Ever since my underage viewing of Take the Money and Run, I’ve been a fan of Woody Allen films. Even his supposed “bad” ones are worthy of watching. So I was excited to catch his latest release, Blue Jasmine, especially since it was set and filmed in San Francisco. It’s always fun to scene-spot during films set in my hometown, and in this case, two of my favorite places – Aub Zam Zam and Gaspare’s Pizza – are featured in the movie.
It also got me wondering about all the movies set in San Francisco and the Bay Area, which is quite a few. And no wonder. What with the hills, the fog, the Victorians, the cable cars, etc., it’s a very cinematic place; so distinctive, it often becomes another character in the film (see: Vertigo). Speaking of that, the film noir directors of the 1950s seemed to especially favor San Francisco, which you can read all about in ReelSF’s carefully researched blog.
Anyway, in no particular order, here’s a list of the best films set in San Francisco:
Butterflies are Free (1973)
I’m a fan of great dialogue, so I tend to favor stage plays adapted to film. Which is probably why I like this set piece starring Goldie Hawn as a hippie chick who develops affections for her blind neighbor, played by Edward Albert. There’s not a lot of scene spotting here since most of the film is shot within Albert’s loft apartment (with awesome sky lights), but it perfectly evokes San Francisco of the time, especially the friction between old money Nob Hill and anti-establishment flower children.
Dark Passage (1947)
As mentioned, San Francisco was a popular setting for some of the best film noir made during the 1940s and ‘50s, including this film about an escaped convict (Humphrey Bogart) who hides out in Lauren Bacall’s apartment in Telegraph Hill. Even the sunny scenes are deliciously dark, and another awesome apartment is featured.
The Lady from Shanghai (1948)
The film starts in New York and Acapulco, but the San Francisco scenes bring out the nautical noirishness in this Orson Welles classic. There’s also scenes from Sausalito and Chinatown, and the dizzying final shots at an amusement park that once existed across from Ocean Beach.
No other film is more associated with San Francisco than Vertigo. And I can’t imagine a more appropriate place to film it… ever look out from a tall building that sits on top of one of the city’s hills? San Francisco plays a starring role here, including a famous scene from Fort Point under the Golden Gate Bridge. Hitchcock filmed a number of movies in the Bay Area, but Vertigo is his finest.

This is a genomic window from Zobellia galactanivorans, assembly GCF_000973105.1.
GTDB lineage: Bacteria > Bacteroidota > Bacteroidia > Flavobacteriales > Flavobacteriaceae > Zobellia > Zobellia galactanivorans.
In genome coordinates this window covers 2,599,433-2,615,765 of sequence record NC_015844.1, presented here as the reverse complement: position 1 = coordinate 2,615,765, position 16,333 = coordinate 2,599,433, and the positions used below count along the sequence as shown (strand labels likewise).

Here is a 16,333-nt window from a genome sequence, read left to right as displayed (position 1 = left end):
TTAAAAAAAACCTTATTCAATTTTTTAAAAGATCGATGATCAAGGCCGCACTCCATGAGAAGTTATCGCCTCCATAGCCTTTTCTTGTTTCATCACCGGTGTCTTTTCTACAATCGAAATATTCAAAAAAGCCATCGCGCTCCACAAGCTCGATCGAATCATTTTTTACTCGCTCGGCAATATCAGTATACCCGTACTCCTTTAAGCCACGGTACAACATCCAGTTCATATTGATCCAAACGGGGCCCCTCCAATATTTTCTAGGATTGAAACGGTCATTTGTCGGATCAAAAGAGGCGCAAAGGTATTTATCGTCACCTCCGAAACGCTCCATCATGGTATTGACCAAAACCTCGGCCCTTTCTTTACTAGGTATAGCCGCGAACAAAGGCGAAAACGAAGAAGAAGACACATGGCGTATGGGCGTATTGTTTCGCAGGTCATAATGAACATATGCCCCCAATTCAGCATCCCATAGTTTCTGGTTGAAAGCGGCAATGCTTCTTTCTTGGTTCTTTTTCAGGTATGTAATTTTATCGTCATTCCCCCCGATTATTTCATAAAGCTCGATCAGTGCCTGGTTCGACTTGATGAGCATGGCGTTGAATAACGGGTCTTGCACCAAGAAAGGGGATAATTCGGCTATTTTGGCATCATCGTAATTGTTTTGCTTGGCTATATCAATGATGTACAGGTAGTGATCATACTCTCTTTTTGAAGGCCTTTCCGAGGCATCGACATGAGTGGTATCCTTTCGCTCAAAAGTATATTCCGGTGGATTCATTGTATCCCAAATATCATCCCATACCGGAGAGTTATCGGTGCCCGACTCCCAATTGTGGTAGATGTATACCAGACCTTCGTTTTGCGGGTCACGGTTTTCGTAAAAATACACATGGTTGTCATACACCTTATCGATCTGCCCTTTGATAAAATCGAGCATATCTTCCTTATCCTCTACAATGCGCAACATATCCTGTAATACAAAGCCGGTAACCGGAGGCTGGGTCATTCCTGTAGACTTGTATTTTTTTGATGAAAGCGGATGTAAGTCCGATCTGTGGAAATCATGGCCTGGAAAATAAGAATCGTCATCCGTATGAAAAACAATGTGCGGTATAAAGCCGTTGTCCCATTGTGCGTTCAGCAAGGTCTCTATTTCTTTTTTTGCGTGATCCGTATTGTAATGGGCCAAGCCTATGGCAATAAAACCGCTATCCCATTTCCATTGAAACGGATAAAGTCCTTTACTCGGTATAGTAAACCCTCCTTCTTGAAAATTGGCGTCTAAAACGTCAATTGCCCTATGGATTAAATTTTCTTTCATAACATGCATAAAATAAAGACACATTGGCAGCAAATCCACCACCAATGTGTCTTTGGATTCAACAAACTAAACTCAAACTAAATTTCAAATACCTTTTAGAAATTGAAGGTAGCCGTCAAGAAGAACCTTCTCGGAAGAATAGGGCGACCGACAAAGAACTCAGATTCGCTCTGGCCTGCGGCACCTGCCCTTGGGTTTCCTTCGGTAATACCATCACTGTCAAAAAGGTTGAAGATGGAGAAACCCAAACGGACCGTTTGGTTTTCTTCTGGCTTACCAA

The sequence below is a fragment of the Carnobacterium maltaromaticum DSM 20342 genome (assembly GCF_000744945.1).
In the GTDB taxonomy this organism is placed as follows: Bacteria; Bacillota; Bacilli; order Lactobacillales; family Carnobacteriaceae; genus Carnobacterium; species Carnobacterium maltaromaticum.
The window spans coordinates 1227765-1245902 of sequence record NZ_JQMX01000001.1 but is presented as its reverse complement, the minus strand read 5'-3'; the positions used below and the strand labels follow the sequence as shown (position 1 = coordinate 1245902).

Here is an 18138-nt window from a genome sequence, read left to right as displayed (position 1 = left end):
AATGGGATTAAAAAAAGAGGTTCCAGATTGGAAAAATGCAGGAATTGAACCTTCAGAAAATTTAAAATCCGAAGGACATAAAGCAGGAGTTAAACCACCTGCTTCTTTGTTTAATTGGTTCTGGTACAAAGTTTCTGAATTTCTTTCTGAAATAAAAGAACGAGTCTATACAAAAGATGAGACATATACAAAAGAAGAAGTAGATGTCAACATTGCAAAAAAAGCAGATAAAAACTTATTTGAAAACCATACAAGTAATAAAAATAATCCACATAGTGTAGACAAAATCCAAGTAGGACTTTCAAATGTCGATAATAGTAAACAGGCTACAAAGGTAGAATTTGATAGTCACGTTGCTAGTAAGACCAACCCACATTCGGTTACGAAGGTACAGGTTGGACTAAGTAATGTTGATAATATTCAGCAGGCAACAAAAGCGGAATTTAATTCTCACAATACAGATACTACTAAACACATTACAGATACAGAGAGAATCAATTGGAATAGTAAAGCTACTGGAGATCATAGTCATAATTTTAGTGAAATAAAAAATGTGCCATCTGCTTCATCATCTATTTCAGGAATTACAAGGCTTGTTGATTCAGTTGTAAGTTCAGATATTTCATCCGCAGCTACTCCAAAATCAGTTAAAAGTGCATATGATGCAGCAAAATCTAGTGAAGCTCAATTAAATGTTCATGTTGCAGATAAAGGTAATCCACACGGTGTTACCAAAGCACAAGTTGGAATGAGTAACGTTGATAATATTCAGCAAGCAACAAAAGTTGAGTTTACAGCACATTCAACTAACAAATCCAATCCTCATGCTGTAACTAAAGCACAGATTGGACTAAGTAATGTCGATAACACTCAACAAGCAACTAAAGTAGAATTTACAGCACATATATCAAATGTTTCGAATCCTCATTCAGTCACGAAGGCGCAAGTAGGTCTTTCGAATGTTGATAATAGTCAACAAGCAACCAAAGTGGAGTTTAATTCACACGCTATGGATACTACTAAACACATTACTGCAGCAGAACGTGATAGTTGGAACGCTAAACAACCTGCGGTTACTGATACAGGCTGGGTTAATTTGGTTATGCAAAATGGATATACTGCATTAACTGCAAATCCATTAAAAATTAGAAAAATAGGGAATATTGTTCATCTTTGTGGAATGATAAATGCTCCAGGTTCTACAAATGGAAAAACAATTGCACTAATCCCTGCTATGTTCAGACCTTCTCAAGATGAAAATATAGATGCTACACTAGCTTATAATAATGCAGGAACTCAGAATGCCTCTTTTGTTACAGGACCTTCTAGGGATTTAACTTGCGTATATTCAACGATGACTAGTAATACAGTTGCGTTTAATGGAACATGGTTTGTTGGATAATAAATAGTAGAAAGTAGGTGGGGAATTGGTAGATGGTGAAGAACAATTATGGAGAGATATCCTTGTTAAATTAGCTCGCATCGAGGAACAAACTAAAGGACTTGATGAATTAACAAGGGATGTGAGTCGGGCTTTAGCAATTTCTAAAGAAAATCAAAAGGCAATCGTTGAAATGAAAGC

Play It Again, Sam (1972)
Fun fact: Woody Allen actually lived in San Francisco for a time, perfecting his standup at a North Beach club and shooting Take the Money and Run (1969). So filming Play It Again, Sam in the city was probably an easy choice. I especially like their scenes in Sausalito, including shots from the bayside deck at The Trident.
The Graduate (1967)
I’m including this because it’s one of my favorite flicks, even though most of the scenes are filmed in LA. But there’s enough of Berkeley (Elaine attends UC) for me to justify it here, including a great shot of Dustin Hoffman driving his red Alfa Romeo across the Bay Bridge.
This documentary on artist/illustrator Robert Crumb, who moved to San Francisco in 1967 and lived in the Bay Area until 1993, naturally includes a number of scenes of the city. One that stuck out for me is Crumb walking along Market Street, loud and obnoxious as ever, while talking about his desire to get away from the hyper commercialization of the U.S. (he subsequently moved to a village in France). He also meets with his artist brother Maxon, who I actually once saw panhandling on Market.
The Wild Parrots of Telegraph Hill (2004)
This movie was originally intended to be a study on the parrots, but ended up examining the even more compelling life of parrot care-taker Mark Bittner. It also shows the slightly insular world that is North Beach, despite (or maybe because of) all the tourists. Lots of scenes in and around Pioneer Park and Coit Tower.
Harold and Maude (1971)
Similar in tone to Butterflies are Free, as far as generational clashes, and one of the quirkier films of the era. This is a black comedy about a young, dissatisfied scion (Bud Cort) with a suicide fetish who meets and falls in love with a free-spirited septuagenarian, played by Ruth Gordon. Just about every Peninsula town gets some screen time here, from Colma to Palo Alto.
Other worthy SF films I didn’t include for one reason or another: The Rock (didn’t see it), Milk (the story dominates the setting), Bullitt (Steve McQueen’s character seems too incongruous to the city), The Maltese Falcon (never got through it start to finish, and mostly shot in Burbank), Dirty Harry (didn’t love it), What’s Up, Doc? (think I saw it but can’t remember), The Conversation (great film but too interior), Birdman of Alcatraz, The Birds, D.O.A., Basic Instinct, So I Married an Axe Murderer.